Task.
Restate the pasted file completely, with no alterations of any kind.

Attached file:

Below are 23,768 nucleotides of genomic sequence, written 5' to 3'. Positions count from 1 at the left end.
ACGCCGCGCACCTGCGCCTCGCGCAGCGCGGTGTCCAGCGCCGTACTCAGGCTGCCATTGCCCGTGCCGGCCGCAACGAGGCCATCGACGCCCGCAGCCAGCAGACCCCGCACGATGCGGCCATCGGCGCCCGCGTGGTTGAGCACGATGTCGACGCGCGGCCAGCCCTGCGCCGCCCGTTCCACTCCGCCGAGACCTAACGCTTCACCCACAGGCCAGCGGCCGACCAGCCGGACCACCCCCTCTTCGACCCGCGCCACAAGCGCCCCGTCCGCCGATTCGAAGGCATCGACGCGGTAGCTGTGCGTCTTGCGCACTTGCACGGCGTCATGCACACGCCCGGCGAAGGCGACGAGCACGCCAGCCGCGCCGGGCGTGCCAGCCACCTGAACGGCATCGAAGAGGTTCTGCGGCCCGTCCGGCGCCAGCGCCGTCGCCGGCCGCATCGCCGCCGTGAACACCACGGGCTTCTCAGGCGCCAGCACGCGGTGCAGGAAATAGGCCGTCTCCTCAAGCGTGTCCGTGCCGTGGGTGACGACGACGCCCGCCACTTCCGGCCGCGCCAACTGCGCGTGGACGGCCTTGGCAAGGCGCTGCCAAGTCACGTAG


Below are 23,768 nucleotides of genomic sequence, written 5' to 3'. Positions count from 1 at the left end.
ACGCCGCGCACCTGCGCCTCGCGCAGCGCGGTGTCCAGCGCCGTACTCAGGCTGCCATTGCCCGTGCCGGCCGCAACGAGGCCATCGACGCCCGCAGCCAGCAGACCCCGCACGATGCGGCCATCGGCGCCCGCGTGGTTGAGCACGATGTCGACGCGCGGCCAGCCCTGCGCCGCCCGTTCCACTCCGCCGAGACCTAACGCTTCACCCACAGGCCAGCGGCCGACCAGCCGGACCACCCCCTCTTCGACCCGCGCCACAAGCGCCCCGTCCGCCGATTCGAAGGCATCGACGCGGTAGCTGTGCGTCTTGCGCACTTGCACGGCGTCATGCACACGCCCGGCGAAGGCGACGAGCACGCCAGCCGCGCCGGGCGTGCCAGCCACCTGAACGGCATCGAAGAGGTTCTGCGGCCCGTCCGGCGCCAGCGCCGTCGCCGGCCGCATCGCCGCCGTGAACACCACGGGCTTCTCAGGCGCCAGCACGCGGTGCAGGAAATAGGCCGTCTCCTCAAGCGTGTCCGTGCCGTGGGTGACGACGACGCCCGCCACTTCCGGCCGCGCCAACTGCGCGTGGACGGCCTTGGCAAGGCGCTGCCAAGTCACGTAG